The UK population is becoming more and more reliant on glasses, 66% of the population are glasses wearers and yet there is no definite reference to who invented glasses.
Egyptian hieroglyphics from 500 BC, show the use of a basic lens and this is believed to be the earliest reference to the use of lenses to help improve vision. More conclusive evidence suggests that during one of Marco Polo's explorations into China and the Far East, he is believed to have observed the Chinese wearing glasses, but there are also reports that the European monks and scholars were wearing spectacles at this point, approximately dated to 1270, although this usage is clearly not widespread. The history of glasses in Europe can be traced back to Salvino D’Armate, an Italian inventor, who is thought to have created glasses between 1280 and 1300, but this is after references to monks in 1270. The Chinese also claim that spectacles were invented in the 11th century and imported to China from Arabia.
Illiteracy levels would still have been very high when glasses were first introduced to England, with only the upper classes and aristocracy enjoying an education, so the need for reading glasses would have been scarce. However, the invention of the printing press in 1452 contributed to the need for greater production of reading glasses. The increased amount of literature, available at much cheaper costs, brought about the rise in the need for spectacles amongst the middle classes. The lenses were quite expensive, but the cost of the glasses was reduced as the frames were produced from leather, wood and steel. Ornate gold and silver frames, often embeded with precious stones were the frame of choice for the upper class.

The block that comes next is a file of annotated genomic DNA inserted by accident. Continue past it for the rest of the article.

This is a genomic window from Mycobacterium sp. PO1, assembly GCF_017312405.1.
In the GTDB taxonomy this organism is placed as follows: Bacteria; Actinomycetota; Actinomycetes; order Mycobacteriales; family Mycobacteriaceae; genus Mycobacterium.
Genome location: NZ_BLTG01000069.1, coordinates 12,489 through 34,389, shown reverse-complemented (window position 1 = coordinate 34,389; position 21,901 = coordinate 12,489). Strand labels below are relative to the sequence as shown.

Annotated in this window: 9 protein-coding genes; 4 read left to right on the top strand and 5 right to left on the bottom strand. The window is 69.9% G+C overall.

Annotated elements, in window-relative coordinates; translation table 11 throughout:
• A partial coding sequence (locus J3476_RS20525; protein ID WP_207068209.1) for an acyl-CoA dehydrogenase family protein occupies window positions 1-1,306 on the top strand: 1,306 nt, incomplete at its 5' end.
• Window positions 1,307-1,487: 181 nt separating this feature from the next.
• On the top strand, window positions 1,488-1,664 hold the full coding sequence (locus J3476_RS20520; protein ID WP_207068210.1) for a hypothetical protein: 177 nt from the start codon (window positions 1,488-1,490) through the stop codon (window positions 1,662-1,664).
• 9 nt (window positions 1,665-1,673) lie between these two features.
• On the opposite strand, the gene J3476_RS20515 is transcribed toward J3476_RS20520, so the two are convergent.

There were a vast number of advancements in the design of glasses throughout the 16th and 18th centuries, not only was the quality of glass improved, helping to create more accurate lenses, but the design of frames was also developed, with quizzing glasses, single lens monocles, scissor glasses and temple glasses introduced to the market. The next significant breakthrough was the invention of bifocals, invented by Benjamin Franklin. Theodore Roosevelt wore trifocals, making them a very popular glasses choice in the late 1800s.
Technological advancements have continued with high quality, durable lenses being created in plastics, with protective coatings ensuring that lenses last longer. The development in plastics and glass manufacturing also means that lenses are considerably thinner nowadays and this has brought about the use of glasses as a pure fashion accessory, with plain, un-curved lenses being inserted into frames. Frame styles have become an important fashion statement and are often featured in catwalk shows, with many leading designers adding glasses frames to their ever increasing line of products.